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Zim dollar, dead again

Sinqobile Tessa
WORTHLESS: Zim dollars (Pic by Bloomberg)

The Zim dollar is dead again but the government, like an Ostrich burying it’s head in the sand, refuse to see this reality.

I can’t remember the last time I was in possession of our local bond (as the local currency is commonly referred to) and actually bought with it.

Our highest denomination, which is ZW$100, is now worth less than the American cent, both on the official and parallel market; it can’t even buy the cheapest sweet on earth!

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Despite this, the government still believes the local dollar is a currency to reckon with, or maybe they have an illusion that it’s a phoenix which will rise again.

A loaf of bread now costs US$1.10 or ZW$ 13, 500 meaning that in hard local cash, one has to have 135 notes of the highest bill.

Central Bank governor, John Mangudya insists the current currency turmoil was a passing phase but our bond continues to sink deeper with each passing day.

The 2008 hyperinflation era is slowly and surely rearing its ugly head again and the sooner they accept that the better.

In fact, the business community and the general public have long come to terms with the fact that Zim dollar is dead again; most no longer even consider it as a currency when buying.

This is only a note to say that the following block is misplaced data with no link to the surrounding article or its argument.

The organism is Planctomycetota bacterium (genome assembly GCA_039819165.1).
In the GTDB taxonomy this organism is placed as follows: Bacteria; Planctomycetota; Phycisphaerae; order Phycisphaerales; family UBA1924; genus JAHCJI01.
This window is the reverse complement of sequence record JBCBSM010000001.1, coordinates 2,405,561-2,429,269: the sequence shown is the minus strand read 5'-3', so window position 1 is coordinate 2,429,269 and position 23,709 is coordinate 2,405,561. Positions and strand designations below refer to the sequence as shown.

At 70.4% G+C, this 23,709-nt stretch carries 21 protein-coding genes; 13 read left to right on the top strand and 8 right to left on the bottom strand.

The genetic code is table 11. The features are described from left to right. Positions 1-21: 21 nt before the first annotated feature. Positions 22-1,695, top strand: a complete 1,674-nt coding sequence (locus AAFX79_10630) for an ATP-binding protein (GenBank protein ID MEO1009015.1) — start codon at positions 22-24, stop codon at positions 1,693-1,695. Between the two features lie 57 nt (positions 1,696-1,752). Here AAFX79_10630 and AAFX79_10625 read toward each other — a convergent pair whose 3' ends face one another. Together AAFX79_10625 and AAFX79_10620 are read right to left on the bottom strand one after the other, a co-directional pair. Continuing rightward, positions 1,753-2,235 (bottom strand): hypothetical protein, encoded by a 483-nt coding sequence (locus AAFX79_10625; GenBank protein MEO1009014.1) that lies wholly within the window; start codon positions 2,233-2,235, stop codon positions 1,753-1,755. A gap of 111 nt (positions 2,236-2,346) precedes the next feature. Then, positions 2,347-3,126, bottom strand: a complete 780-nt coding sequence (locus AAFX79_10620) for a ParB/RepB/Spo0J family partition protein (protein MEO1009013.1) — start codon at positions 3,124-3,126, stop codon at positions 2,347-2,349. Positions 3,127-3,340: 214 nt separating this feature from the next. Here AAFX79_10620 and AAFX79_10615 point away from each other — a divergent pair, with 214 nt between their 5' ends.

I should point out that in some incidents the government’s stubbornness works in citizens’ favour, especially when it comes to paying utility bills.

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Our January water bill is almost ZWL$200, 000. It sounds a lot but if we change our money in the parallel market, that’s US$15 (about P200), which is quite cheap if I may say.

Meanwhile, on the political front, the opposition Citizens Coalition for Change (CCC) looks to be going the same way as the Zim Dollar following the resignation of its founding leader, Nelson Chamisa last Thursday.

As was expected, Chamisa quit the party saying it had been infiltrated and hijacked by the ruling Zanu-PF and its agents

The party was branded around Chamisa so technically there is no CCC without him.

What can never be taken away from Chamisa is also the fact that he is a charismatic leader who personally commands a large following.

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When he quit the Movement for Democratic Change-Alliance to form CCC, the former died a few months later and now the party only exists in history.

CCC will most likely suffer the same fate.

The only thing that will make it relevant at least for the next four years is the presence of some of its legislators in Parliament.

Only one MP has resigned so far in solidarity with Chamisa while the rest have said they still have to consult their constituents.

Most of these MPs have survived the recalls which started last year as they are allegedly in good books with the self-imposed Secretary General, Sengezo Tshabangu, who is seen as a Zanu-PF proxy.

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